Closely related is the idea of the national character which refers to the values, norms and customs which people of a nation typically hold, their typical emotional responses, and what they regard as virtue and vice - all factors which determine how they will habitually respond to situations.
It is argued, that it is possible to identify (observe and measure) some personal characteristics which are a "modal average" among people within a nation. It does not mean that all citizens must necessarily share (all of the) national characteristics, but that the number of people embodying a "national culture" is sufficiently large to be "typical" in the country, and have a real influence in social life. Some nationally common features could be rather unique to a country, but other nationally common features could be shared to some extent by other countries.
Nationalism aims to unite people as members of a nation, and for that purpose, the belief that they really have common national characteristics is obviously useful, even if those common characteristics cannot be proved beyond a shared language and a similar physical appearance. Friendly rivalry between national sports teams is often used to symbolize national identity, or to express patriotism. For example, in South Africa sport is "the national religion. Transcending race, politics or language group, sport unites the country – and not just the male half of it."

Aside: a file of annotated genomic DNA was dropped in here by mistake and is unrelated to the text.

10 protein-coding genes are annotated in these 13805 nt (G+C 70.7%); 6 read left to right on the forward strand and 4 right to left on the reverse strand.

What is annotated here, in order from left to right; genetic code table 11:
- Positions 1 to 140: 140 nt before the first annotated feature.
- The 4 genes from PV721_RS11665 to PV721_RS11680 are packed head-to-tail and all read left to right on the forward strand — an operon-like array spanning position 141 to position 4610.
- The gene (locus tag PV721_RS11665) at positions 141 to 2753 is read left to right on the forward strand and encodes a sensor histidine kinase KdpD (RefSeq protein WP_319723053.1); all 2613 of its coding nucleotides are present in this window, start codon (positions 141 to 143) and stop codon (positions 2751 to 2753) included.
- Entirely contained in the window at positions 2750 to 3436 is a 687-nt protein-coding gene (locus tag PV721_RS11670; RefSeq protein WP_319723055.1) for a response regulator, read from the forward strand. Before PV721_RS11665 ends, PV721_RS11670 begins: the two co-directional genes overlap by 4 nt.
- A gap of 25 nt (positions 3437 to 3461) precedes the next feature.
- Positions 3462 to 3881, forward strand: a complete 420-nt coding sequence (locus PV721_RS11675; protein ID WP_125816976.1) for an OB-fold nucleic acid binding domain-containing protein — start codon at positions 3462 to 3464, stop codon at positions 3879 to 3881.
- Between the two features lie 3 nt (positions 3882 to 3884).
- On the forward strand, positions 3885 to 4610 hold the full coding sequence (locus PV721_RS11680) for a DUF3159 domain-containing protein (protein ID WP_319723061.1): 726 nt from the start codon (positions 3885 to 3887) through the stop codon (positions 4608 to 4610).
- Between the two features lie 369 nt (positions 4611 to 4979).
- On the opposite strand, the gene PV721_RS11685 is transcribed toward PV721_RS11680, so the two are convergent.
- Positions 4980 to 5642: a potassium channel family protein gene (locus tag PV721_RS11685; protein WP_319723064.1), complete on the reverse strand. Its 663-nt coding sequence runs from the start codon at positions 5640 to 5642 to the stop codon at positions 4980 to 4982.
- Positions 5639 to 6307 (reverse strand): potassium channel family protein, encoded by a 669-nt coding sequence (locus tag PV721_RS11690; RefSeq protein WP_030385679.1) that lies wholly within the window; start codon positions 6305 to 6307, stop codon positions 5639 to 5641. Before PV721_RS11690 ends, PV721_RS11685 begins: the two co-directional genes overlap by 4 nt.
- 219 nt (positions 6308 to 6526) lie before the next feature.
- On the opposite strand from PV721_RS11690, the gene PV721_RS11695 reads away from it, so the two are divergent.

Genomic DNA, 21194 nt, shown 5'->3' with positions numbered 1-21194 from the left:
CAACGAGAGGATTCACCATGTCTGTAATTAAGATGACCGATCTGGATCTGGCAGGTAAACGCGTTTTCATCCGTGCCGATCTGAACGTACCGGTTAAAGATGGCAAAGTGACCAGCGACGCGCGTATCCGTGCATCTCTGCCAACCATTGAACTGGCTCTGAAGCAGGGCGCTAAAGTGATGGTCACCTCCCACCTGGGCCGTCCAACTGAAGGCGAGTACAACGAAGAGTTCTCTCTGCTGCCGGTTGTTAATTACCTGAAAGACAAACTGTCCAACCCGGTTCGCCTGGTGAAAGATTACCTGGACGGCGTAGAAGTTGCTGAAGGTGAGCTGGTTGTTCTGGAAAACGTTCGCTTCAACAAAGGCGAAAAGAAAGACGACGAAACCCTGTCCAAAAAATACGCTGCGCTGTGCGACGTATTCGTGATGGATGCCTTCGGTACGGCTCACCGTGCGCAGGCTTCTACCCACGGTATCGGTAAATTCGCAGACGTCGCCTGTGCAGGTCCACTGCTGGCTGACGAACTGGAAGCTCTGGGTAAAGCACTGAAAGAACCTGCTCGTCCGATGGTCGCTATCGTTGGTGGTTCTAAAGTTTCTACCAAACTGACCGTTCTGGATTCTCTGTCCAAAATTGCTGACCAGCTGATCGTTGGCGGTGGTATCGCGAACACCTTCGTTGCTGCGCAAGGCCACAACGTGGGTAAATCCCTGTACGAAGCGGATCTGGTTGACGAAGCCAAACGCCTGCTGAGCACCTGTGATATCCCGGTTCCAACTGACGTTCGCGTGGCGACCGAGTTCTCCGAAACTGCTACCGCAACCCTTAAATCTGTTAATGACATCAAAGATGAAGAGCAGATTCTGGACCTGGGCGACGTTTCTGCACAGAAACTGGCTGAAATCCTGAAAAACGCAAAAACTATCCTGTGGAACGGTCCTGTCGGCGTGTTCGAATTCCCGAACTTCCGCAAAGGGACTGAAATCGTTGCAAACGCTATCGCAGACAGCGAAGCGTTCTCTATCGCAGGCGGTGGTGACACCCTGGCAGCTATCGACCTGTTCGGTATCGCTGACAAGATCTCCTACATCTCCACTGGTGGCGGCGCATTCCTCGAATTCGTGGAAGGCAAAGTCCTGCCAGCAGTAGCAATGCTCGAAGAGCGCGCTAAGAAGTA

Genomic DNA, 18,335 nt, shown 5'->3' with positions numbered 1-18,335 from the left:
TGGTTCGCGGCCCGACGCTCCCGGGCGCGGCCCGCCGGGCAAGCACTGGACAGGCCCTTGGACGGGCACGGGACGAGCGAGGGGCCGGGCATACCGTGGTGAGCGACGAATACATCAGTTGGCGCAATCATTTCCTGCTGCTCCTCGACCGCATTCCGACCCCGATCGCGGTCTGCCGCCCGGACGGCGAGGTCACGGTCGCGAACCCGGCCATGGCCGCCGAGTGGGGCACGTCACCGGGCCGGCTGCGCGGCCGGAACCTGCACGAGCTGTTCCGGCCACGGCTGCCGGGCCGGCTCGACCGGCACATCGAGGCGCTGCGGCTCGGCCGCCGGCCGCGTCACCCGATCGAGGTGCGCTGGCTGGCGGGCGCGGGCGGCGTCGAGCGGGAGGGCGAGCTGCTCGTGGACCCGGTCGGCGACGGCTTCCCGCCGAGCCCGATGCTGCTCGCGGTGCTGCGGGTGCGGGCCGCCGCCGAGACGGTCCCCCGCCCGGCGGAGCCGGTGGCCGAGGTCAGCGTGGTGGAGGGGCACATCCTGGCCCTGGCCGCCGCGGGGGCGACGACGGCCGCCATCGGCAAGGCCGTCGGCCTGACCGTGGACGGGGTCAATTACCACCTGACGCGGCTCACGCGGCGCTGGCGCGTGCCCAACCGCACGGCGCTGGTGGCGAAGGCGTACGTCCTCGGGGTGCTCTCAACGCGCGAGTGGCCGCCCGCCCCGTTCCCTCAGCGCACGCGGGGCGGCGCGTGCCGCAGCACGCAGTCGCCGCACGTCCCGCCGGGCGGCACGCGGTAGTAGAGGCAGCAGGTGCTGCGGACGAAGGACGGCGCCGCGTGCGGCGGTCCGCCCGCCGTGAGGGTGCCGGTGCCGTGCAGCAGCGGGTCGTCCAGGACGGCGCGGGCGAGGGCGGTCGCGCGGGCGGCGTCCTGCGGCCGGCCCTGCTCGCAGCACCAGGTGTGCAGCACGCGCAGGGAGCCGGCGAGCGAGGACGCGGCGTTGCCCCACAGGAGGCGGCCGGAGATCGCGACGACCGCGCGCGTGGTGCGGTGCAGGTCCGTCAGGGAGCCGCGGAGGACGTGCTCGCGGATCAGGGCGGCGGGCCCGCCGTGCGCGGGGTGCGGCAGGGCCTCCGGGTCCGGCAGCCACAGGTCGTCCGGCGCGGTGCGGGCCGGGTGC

National psychology has sometimes been used to explain why economic development occurred in a different way in different countries, or why a particular turn of political events happened as it did.
Reference is sometimes made to the "national psyche" or the "soul" of a nation, to explain why some public events can trigger a commotion or uproar in a country, or why a particular nation gets particularly enthusiastic or obsessed with a sport or cultural practice.
The idea is that a nation shares a specific cultural mentality, morality or mindset, embedded in its language and institutions, which causes it to react much more strongly, or much less strongly, to particular situations than people of other nations would, and that people from different nations have different problem-solving strategies.